The Emerging Sustainable Development Goals. Panel discussion at ZEF

September 23, 2014.  


On the occasion of ZEF's annual Board meeting, around 150 particpants gathered at ZEF on September 18, 2014, to listen to the input of an experts' panel and subsequently discuss the Sustainable Development Goals (SDGs). The panel focused on the environmental dimensions of the emerging SDGs and their linkages to the overarching goals of ending extreme poverty and hunger, as well as on the role of research for effective implementation of the SDGs.



The following speakers were on the panel: 

  • Jr.-Prof. Jan Börner, ZEF, and Steering Committee member of Germany’s Sustainable Development Solutions Network (SDSN)
  • Prof. Bina Agarwal, University of Manchester and University of Delhi, India (ZEF Board member)
  • Prof. Lisa Sennerby Forsse, Rector of the Swedish University of Agricultural Sciences, Uppsala, Sweden (ZEF Board member)

The discussion was moderated by ZEF-director Joachim von Braun.
Summary of key note:

Jr.-Prof. Jan Börner gave a key note on the SDGs, focussing on two themes under discussion among members of Germany’s Sustainable Development Solutions Network:

Reducing inequality within and between countries (Goal 10 of the 17 proposed SDGs):"Conversation efficiency" does not always produce fair outcomes – and, although perceptions of fairness play an important role in policy debates, quantitative research often struggles to factor fairness and equity dimensions into policy advice. Börner refers to Brazil to illustrate his point: The lion's share of deforestation in the Brazilian Amazon does not occur in indigenous territories, but on private and often illegally claimed land that is predominantly in the hands of large-scale commercial enterprises. Many indigenous groups in Brazil oppose international forest carbon offsetting, because compensations for avoided deforestation would thus primarily go to large-scale landholders. This opposition reflects historically grown resentments that have only recently been addressed by land reform and improvements in law enforcement. Only policy proposals that carefully balance conservation-efficiency with these less quantifiable dimensions are likely to gain majority support.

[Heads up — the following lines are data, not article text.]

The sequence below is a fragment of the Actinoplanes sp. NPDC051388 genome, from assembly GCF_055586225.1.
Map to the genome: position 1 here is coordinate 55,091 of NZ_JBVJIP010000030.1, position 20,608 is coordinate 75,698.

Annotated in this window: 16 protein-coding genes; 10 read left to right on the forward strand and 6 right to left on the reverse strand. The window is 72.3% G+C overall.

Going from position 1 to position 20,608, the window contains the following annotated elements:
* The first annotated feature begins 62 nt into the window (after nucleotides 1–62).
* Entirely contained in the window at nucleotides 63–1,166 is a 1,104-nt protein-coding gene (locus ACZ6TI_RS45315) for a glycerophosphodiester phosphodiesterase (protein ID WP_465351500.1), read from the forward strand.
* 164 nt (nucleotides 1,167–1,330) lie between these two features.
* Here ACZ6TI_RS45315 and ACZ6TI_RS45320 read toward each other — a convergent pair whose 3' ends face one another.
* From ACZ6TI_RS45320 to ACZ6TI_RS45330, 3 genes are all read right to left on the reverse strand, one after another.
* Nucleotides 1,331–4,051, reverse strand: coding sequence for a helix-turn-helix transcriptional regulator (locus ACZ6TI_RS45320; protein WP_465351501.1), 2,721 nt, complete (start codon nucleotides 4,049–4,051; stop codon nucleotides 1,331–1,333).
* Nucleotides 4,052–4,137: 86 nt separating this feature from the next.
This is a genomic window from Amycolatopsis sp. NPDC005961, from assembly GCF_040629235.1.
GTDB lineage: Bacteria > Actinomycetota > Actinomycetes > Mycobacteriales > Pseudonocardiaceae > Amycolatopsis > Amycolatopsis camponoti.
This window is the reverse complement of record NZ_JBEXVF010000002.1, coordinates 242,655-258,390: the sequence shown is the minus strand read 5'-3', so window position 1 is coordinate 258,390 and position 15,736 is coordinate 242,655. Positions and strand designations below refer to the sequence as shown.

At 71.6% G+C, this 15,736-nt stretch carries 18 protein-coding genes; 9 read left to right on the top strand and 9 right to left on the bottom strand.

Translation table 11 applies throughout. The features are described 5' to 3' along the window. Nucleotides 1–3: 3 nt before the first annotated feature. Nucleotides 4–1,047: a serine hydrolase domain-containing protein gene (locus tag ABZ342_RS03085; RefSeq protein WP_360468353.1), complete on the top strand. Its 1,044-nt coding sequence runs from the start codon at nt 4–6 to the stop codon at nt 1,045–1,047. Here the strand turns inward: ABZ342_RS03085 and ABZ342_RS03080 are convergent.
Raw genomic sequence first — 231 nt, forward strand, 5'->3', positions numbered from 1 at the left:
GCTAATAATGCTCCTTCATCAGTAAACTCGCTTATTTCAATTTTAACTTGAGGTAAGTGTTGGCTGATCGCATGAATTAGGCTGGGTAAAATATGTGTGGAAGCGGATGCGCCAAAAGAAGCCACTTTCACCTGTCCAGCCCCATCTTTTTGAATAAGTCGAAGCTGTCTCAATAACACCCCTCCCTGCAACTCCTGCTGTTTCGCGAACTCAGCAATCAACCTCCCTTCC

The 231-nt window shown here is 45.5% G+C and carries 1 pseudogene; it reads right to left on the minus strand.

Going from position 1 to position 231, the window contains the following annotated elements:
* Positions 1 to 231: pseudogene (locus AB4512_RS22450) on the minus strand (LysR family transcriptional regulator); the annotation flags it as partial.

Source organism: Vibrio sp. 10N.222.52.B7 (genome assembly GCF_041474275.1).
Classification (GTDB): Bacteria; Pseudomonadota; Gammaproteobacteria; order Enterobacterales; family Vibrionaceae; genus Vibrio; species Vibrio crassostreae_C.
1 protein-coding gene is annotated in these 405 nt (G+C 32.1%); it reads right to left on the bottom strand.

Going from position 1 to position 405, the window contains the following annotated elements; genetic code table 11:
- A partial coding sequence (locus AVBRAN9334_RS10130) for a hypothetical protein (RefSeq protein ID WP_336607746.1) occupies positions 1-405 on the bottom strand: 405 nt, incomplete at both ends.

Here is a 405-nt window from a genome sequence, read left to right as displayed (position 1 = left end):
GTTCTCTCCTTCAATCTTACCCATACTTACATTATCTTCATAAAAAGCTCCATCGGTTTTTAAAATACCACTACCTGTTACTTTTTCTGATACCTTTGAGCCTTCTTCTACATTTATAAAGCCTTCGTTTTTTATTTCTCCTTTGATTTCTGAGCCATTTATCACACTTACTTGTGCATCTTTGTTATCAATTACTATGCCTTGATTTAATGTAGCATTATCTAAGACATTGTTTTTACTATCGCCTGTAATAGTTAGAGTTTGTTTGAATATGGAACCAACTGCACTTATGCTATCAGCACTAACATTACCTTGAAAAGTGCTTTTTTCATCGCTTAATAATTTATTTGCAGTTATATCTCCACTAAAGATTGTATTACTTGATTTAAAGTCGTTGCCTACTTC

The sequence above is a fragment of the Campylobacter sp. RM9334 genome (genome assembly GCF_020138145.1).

Second, Börner focused on the idea of "good life" (indirectly linked to all proposed 17 SDG goals). To achieve "good life for all” through sustainable development, we need to not only find ways to enable minimum standards of living in the poor parts of the world. Another challenge is to avoid excessive standards of living in the wealthy parts of the world. Although many European states have reduced the excessive use of their domestic natural resource base, their ecological footprint in developing and tropical countries is among the highest in the world: Europe imports bio-based products from over 230 million hectares of agricultural and forest land in South America, South East Asia, and Africa – often these products are sourced in ecologically sensitive natural landscapes. Proactive measures to change social norms that result in unsustainable consumption patterns are probably a necessary step towards a fair global partnership for sustainable development.

Börner concluded by re-emphasizing that scientific knowledge and insights are obviously necessary but not sufficient conditions to address inequality and achieve good life. In order to make science more policy-relevant, it needs to closely follow political debates, understand stakeholder interests, and regularly update information and knowledge respectively. Thus, policy-makers can better assess the positive and negative implications of their decisions.

Watch the whole panel discussion here.


Jan Börner

Prof. Dr. Jan Börner